CSC News

February 22, 2008

Visualizing NFL Football Games

Each year, the Super Bowl is watched by millions on TV.  Most would say they prefer a very big high definition television, but some might argue there is more to see than what is broadcasted on your TV screen.

Meet Dr. Christopher G. Healey, associate professor of computer science at NC State University, whose research focuses on visualization, the conversion of large collections of strings and numbers into images that viewers can use to explore and discover new perspectives.  While he and his research colleagues frequently focus on the visualization of scientific applications, the same techniques can be applied to visualize data based on a personal interests, or on its popularity in the public-at-large.  One such example is the visualization of play-by-play results for National Football League (NFL) football games, including this year’s Super Bowl.

Visualization ImageHealey and his team were curious about whether presenting play-by-play information in a visual format would provide any particular advantages. Seeing the plays as they unfold might provide insights into the types of offensive or defensive strategies different teams employ, either in a general sense, or based on “in-game” situations.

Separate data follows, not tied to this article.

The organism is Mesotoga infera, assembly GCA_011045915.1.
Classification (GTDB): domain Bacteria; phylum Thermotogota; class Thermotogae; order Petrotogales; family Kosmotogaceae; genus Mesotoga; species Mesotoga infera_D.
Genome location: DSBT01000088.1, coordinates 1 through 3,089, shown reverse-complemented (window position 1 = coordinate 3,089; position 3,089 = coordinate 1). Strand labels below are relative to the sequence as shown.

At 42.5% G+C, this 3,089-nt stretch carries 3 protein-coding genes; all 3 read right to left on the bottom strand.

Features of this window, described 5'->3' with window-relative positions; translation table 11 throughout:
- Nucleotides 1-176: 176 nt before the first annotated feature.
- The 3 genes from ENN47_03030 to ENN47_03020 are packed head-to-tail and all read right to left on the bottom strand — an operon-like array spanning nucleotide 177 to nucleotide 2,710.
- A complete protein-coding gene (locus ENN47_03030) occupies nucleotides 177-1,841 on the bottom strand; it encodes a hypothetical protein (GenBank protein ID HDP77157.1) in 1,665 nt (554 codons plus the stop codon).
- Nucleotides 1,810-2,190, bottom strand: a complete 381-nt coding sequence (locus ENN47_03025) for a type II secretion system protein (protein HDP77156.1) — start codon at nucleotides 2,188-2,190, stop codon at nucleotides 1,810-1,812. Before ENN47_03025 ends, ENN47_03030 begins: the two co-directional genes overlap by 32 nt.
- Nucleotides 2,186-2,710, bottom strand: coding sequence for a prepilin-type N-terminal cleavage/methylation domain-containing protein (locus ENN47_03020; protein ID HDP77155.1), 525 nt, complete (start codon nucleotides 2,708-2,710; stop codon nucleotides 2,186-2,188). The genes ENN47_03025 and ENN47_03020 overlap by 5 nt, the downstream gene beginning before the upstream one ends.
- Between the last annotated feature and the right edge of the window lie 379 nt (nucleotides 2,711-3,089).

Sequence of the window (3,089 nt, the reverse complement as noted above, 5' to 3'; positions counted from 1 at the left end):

To do this, they converted the NFL's play-by-play text into a visualization of the plays within a particular game, parsing the play-by-play text into a format that unambiguously describes each play. Then, they converted the play-by-play descriptions into an effective visual representation, with the goal of creating an image that shows the flow of the game in an efficient and effective manner.

The current visualizations represent their first prototype designs, and Healey says much work remains to be completed.

He plans to extend similar visualizations to include NCAA games in the future.

To view a more comprehensive description visit NFL Visualization project page.

Dr. Healey encourages you to mail your questions or comments to him at

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